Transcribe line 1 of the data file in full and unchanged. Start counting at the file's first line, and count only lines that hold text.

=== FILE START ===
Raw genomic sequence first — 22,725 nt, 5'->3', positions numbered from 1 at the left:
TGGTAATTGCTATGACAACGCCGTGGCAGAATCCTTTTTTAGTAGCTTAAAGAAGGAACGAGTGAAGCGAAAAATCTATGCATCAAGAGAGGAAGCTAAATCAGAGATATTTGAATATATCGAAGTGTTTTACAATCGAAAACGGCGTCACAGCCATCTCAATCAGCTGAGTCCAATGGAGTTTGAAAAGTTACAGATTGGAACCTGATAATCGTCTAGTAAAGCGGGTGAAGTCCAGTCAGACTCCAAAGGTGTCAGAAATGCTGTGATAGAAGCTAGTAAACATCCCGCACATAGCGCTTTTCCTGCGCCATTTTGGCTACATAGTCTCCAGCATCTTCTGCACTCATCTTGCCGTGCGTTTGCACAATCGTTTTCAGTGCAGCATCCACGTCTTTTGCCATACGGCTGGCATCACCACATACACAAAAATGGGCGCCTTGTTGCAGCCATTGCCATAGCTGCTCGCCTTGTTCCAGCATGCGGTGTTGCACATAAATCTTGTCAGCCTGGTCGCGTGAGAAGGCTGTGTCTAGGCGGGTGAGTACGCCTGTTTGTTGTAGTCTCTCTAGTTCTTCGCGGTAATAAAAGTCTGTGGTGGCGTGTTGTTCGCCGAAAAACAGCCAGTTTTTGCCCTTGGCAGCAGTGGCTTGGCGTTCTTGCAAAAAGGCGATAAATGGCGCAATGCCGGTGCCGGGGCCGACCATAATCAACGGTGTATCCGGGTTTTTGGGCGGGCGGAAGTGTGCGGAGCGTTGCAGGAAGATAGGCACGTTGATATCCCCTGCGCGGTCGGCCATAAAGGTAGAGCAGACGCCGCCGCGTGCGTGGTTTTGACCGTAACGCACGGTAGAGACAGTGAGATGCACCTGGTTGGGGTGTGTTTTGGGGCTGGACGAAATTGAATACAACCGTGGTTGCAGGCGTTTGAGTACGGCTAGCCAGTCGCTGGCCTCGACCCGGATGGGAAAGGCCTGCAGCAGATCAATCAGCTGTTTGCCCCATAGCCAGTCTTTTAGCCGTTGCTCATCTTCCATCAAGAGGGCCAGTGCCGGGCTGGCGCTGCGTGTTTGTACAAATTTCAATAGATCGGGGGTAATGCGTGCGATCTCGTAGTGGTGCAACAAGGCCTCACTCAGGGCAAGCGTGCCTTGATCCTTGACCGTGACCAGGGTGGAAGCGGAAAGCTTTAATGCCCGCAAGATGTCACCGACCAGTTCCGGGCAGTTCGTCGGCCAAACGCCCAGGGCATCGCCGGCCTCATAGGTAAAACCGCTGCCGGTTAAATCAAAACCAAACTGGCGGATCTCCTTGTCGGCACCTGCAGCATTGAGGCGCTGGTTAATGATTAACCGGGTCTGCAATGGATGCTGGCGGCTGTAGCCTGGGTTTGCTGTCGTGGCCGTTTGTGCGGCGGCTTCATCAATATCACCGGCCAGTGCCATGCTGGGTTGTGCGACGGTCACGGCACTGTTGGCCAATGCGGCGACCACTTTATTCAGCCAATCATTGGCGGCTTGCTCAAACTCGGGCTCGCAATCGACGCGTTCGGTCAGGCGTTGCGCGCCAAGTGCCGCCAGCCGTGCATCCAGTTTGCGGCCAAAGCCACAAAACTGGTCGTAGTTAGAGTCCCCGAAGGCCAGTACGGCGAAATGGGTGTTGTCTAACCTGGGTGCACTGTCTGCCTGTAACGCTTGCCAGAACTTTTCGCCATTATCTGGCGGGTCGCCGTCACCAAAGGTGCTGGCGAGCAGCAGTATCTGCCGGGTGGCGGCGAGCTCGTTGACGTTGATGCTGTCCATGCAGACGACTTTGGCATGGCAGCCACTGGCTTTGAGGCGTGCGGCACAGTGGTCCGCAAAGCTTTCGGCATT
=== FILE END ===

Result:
Raw genomic sequence first — 22,725 nt, 5'->3', positions numbered from 1 at the left: